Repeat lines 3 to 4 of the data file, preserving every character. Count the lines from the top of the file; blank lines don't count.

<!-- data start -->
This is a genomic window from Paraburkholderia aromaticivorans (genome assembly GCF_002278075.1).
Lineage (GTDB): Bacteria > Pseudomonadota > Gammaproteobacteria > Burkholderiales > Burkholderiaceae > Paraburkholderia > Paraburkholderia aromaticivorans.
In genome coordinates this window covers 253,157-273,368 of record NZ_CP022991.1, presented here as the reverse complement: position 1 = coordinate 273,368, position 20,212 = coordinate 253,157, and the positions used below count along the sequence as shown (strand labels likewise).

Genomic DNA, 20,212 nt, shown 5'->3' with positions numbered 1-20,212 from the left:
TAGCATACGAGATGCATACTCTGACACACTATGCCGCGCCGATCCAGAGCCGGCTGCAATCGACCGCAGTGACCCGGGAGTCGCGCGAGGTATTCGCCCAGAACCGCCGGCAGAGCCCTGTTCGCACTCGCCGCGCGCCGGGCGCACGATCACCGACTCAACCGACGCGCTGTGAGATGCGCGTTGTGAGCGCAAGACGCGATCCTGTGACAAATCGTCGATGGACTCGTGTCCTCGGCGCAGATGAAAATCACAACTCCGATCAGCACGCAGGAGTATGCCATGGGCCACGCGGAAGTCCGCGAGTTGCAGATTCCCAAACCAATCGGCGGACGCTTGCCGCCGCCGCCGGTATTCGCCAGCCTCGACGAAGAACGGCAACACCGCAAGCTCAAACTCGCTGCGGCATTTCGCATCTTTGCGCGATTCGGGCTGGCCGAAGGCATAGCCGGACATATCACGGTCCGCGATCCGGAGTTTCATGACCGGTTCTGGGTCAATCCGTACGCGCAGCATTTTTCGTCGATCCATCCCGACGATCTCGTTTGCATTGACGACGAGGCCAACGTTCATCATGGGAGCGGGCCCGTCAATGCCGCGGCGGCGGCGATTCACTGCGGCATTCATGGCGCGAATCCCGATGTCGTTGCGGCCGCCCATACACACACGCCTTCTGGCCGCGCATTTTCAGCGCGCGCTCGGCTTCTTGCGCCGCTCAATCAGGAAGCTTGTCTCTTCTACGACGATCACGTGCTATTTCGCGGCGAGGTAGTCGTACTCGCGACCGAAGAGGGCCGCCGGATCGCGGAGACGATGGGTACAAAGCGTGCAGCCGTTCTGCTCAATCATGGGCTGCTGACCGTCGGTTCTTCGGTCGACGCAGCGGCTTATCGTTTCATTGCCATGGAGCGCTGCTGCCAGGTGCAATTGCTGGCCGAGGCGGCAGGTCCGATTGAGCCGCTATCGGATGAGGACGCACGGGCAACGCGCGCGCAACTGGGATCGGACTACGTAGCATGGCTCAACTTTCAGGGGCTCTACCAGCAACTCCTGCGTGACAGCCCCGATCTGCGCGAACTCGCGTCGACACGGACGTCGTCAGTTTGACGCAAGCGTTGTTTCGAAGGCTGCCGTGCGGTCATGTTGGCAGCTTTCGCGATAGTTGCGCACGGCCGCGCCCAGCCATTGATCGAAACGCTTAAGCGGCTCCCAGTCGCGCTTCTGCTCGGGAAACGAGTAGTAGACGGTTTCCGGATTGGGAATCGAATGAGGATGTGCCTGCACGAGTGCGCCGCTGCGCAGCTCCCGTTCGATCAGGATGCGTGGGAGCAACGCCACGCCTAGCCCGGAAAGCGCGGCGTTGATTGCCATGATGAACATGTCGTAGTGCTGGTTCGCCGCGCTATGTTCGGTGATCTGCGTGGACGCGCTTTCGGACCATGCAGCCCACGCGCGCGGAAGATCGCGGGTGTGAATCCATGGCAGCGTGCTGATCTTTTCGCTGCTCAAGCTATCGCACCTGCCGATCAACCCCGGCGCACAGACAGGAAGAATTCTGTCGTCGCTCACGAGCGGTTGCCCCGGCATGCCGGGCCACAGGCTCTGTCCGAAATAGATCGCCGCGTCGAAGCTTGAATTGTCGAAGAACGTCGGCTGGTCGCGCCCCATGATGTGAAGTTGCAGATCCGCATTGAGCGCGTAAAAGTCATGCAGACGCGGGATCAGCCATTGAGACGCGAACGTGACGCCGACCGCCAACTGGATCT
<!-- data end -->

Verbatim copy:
In genome coordinates this window covers 253,157-273,368 of record NZ_CP022991.1, presented here as the reverse complement: position 1 = coordinate 273,368, position 20,212 = coordinate 253,157, and the positions used below count along the sequence as shown (strand labels likewise).

Genomic DNA, 20,212 nt, shown 5'->3' with positions numbered 1-20,212 from the left: